People, we don’t bring anyone to Jesus. We point the way and we show by example why heading for Jesus is the right choice. But if we’re bringing the person to Jesus, that person isn’t likely getting saved. Because we cannot do it for them.

Mrs. Blue was telling me today about a mutual friend and sister in Christ who was describing how she had finally gotten a non-Christian couple she and her husband knew to attend their church. And Mrs. Blue told me how proud this friend of ours was (we’ll call her Mrs. Eager). Mrs. Eager told Mrs. Blue how it was so great to finally get this couple to go to their church and how she and Mr. Eager just had to keep “working on” this couple to get them to Christ.

Working on them? What are we, pushers? Are we trying to hook people on Jesus? Get them a taste and then try to make Christianity a habit?

We don’t need to hammer on people about how great Jesus is. The more we push someone, the less likely it is that the person will make the right choice. Sure, we can get them to come to church and wonder and maybe even fret about their souls, but the more we pressure them, the more we are distracting them from Jesus. Yes, we should share with the the wonder of the gospel. Yes, we should be there to answer their questions if they have any. Yes, we should let the light of Christ shine through our own actions.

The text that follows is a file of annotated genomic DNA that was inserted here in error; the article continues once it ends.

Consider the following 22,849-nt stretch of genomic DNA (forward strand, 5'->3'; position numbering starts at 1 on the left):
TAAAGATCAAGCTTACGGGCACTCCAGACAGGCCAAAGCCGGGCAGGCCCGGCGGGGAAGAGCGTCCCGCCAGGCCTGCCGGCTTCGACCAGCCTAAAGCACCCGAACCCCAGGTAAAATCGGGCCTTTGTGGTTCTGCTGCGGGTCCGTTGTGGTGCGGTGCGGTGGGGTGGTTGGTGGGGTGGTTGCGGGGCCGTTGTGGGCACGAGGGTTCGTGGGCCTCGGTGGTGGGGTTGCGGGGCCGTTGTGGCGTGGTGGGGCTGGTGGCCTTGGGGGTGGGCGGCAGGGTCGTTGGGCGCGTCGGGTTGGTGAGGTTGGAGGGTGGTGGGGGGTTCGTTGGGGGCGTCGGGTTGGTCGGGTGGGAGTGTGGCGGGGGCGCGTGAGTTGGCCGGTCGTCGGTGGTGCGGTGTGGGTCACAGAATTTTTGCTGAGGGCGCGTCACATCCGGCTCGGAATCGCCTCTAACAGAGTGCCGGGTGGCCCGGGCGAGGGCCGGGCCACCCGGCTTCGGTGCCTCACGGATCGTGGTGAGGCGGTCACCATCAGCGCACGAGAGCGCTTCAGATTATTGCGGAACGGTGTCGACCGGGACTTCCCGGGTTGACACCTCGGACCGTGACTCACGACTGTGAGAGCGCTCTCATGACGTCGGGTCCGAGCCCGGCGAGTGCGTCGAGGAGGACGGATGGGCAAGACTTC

But it is not now and should never be our task to herd people into churches thinking that sitting in a pew and hearing a pastor and singing some hymns is the formula for saving anyone.

God don’t need pushers. Jesus don’t need pushers. The Holy Spirit don’t need pushers. They need ambassadors.


6 Responses to “Pushing Christ”

  1. May 2, 2008 at 9:43 pm

    Good Breakdown.

    Have you done a post on the proper way to present God and the drawbacks of aggressive faith?

    It’s something I think about often. You know, what’s the best way to tell people about God.

  2. May 3, 2008 at 8:46 am

    I’ve mentioned as side notes in various posts about the drawbacks of aggressive faith but I don’t think I’ve yet done a post on that specifically.

    As for the proper way to present God…man, there’s a tough one. I’ve thought about it often but I don’t know if there is a good answer to that one. Something for me to ponder though as to whether I can say anything truly useful or intelligent about that one day soon.

  3. July 12, 2008 at 9:09 am